Eight procurement challenges for 2019

February 5th, 2019
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The 8 challenges for purchases in 2019 explained by experts from Source One.Source One's experts are looking to the future of Procurement and Supply Chain Management. Their conclusion is that procurement departments will face eight major challenges over the coming year. From skills to business practices via business strategies, have a look at the infographic to find out more.

1. Procurement tells a story

In order to demonstrate their added value and increase their engagement with stakeholders, buyers must be increasingly influential. To do this, they will have to change how they communicate with other departments by using storytelling techniques [1]such as highlighting objectives, capturing attention and stirring up emotion. They must also employ the business language used by specific departments while avoiding technical terms or terms with negative connotations, such as "cost reduction".

2. Cutting through the hype

In the era of Industry 4.0, digital transformation is a strategic topic for companies, particularly for procurement departments. While procurement solutions are becoming increasingly affordable, new technologies are also beginning to prove their worth within certain world-class organisations. For digitalisation, the time is now.

3. Data reigns supreme

For procurement departments, data currently represents a major hurdle for digitalisation. Either this is due to data of poor quality, unavailable or tricky to integrate, or a lack of human skills required to process it. However, the majority of the procurement community consider data analysis solutions to be the technology that will have the greatest impact over the next two years.[2]

4. Addressing the cybersecurity skills gap

In reality, the increase and  expansion of data, combined with the growth of digitalisation, will increase the level of complexity and risk for the supply chain. The most critical risk for the supply chain is now data security[3]. To address the risks surrounding cybersecurity, procurement departments must now support IT services by adopting a proactive approach.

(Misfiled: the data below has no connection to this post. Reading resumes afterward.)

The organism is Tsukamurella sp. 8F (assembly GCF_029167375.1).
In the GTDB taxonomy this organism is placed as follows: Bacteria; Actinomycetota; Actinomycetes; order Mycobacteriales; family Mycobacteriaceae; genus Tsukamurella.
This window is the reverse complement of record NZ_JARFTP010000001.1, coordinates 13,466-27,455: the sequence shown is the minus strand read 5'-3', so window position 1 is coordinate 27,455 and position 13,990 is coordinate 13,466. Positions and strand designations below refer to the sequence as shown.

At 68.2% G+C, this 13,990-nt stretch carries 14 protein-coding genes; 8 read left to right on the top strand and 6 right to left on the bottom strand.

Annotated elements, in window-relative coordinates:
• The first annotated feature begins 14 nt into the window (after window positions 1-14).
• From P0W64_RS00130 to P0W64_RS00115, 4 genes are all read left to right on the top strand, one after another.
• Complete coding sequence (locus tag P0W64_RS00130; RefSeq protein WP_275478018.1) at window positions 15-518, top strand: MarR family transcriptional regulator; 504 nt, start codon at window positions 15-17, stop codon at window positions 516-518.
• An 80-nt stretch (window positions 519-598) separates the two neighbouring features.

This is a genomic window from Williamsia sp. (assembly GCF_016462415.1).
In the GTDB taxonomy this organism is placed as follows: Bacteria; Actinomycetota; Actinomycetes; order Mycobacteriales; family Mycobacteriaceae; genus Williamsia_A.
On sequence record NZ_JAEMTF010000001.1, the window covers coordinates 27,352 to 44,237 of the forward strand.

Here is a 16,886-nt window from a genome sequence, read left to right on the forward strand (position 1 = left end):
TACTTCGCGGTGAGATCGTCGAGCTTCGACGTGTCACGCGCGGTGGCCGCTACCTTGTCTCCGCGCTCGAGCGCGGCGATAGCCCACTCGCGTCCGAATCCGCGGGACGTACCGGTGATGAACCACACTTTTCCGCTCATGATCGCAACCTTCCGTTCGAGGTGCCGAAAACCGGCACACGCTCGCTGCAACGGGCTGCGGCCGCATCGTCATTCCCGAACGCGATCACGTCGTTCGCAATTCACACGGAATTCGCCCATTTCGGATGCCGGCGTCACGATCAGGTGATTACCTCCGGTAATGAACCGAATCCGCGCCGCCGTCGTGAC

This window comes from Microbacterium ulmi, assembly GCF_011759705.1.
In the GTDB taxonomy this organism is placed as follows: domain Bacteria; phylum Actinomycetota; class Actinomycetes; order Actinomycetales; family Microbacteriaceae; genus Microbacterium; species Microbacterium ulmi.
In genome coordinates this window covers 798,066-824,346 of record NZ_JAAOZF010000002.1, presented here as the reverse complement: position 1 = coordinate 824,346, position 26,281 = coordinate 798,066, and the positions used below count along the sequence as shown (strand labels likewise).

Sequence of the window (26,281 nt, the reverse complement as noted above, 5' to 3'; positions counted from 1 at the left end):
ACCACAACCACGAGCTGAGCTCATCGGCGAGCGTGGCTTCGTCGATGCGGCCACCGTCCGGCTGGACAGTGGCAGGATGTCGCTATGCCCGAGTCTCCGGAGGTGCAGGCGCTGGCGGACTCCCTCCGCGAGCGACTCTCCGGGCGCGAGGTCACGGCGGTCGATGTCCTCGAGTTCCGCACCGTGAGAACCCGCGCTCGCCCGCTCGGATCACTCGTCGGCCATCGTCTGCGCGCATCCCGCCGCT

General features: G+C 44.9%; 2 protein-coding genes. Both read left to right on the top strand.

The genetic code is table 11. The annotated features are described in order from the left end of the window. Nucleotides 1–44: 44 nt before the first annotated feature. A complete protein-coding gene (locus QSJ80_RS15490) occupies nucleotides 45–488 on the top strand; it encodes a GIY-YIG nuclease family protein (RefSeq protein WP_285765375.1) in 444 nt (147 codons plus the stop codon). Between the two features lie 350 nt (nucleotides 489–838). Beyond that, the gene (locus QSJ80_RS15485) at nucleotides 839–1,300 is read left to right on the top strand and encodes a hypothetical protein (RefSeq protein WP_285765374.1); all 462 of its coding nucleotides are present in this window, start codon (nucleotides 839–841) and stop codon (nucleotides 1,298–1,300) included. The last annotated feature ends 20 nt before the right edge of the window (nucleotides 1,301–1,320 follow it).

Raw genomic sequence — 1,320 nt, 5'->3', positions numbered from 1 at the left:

5. Rethinking training

A real paradox exists when it comes to procurement and training. While only 49% of procurement decision-makers believe that their teams are capable of implementing procurement strategies, a significant proportion of organisations allocate less than 2% of their resources to training2. However, with the digital transformation of companies approaching, internal training will soon be essential.

6. Measuring what really matters

It is time to rethink the performance criteria defined both by and for procurement departments to include ethics, sustainable development and social responsibility, to name a few.

7. From profit to purpose

This point echoes the previous paragraph. New generations in the labour market want to join companies that have a real project, which looks beyond (simple) profitability. It is important to remember that procurement departments have a role to play in this dynamic. 

8. Looking past tier-1

65% of organisations lack visibility past their tier-1 suppliers3. As a result, procurement teams are struggling to manage every supplier risk and commit to a genuine partnership relationship with stakeholders.


What resolutions do you have in your procurement department for the coming year?


1: The art of telling a story to create an emotional connection with a listener

2: Deloitte

3: Manufacturer that supplies an organisation directly, with no middleman involved



[2] Deloitte

[3] Geraint